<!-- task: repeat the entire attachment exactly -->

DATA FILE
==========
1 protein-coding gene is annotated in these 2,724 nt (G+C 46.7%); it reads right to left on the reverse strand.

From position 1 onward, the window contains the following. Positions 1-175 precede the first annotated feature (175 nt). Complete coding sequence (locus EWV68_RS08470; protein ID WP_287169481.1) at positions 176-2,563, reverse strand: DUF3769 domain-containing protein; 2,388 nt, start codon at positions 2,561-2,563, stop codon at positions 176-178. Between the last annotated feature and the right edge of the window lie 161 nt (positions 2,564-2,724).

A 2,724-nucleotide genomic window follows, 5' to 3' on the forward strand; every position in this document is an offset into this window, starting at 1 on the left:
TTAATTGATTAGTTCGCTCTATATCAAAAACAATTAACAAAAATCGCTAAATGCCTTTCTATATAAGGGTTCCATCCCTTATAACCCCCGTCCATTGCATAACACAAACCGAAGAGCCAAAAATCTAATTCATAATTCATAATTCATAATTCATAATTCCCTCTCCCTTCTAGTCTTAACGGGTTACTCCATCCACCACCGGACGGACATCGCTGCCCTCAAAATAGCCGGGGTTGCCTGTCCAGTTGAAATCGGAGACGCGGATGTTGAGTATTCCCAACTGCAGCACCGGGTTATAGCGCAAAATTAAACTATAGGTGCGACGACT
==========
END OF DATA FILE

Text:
1 protein-coding gene is annotated in these 2,724 nt (G+C 46.7%); it reads right to left on the reverse strand.

From position 1 onward, the window contains the following. Positions 1-175 precede the first annotated feature (175 nt). Complete coding sequence (locus EWV68_RS08470; protein ID WP_287169481.1) at positions 176-2,563, reverse strand: DUF3769 domain-containing protein; 2,388 nt, start codon at positions 2,561-2,563, stop codon at positions 176-178. Between the last annotated feature and the right edge of the window lie 161 nt (positions 2,564-2,724).

A 2,724-nucleotide genomic window follows, 5' to 3' on the forward strand; every position in this document is an offset into this window, starting at 1 on the left:
TTAATTGATTAGTTCGCTCTATATCAAAAACAATTAACAAAAATCGCTAAATGCCTTTCTATATAAGGGTTCCATCCCTTATAACCCCCGTCCATTGCATAACACAAACCGAAGAGCCAAAAATCTAATTCATAATTCATAATTCATAATTCATAATTCCCTCTCCCTTCTAGTCTTAACGGGTTACTCCATCCACCACCGGACGGACATCGCTGCCCTCAAAATAGCCGGGGTTGCCTGTCCAGTTGAAATCGGAGACGCGGATGTTGAGTATTCCCAACTGCAGCACCGGGTTATAGCGCAAAATTAAACTATAGGTGCGACGACT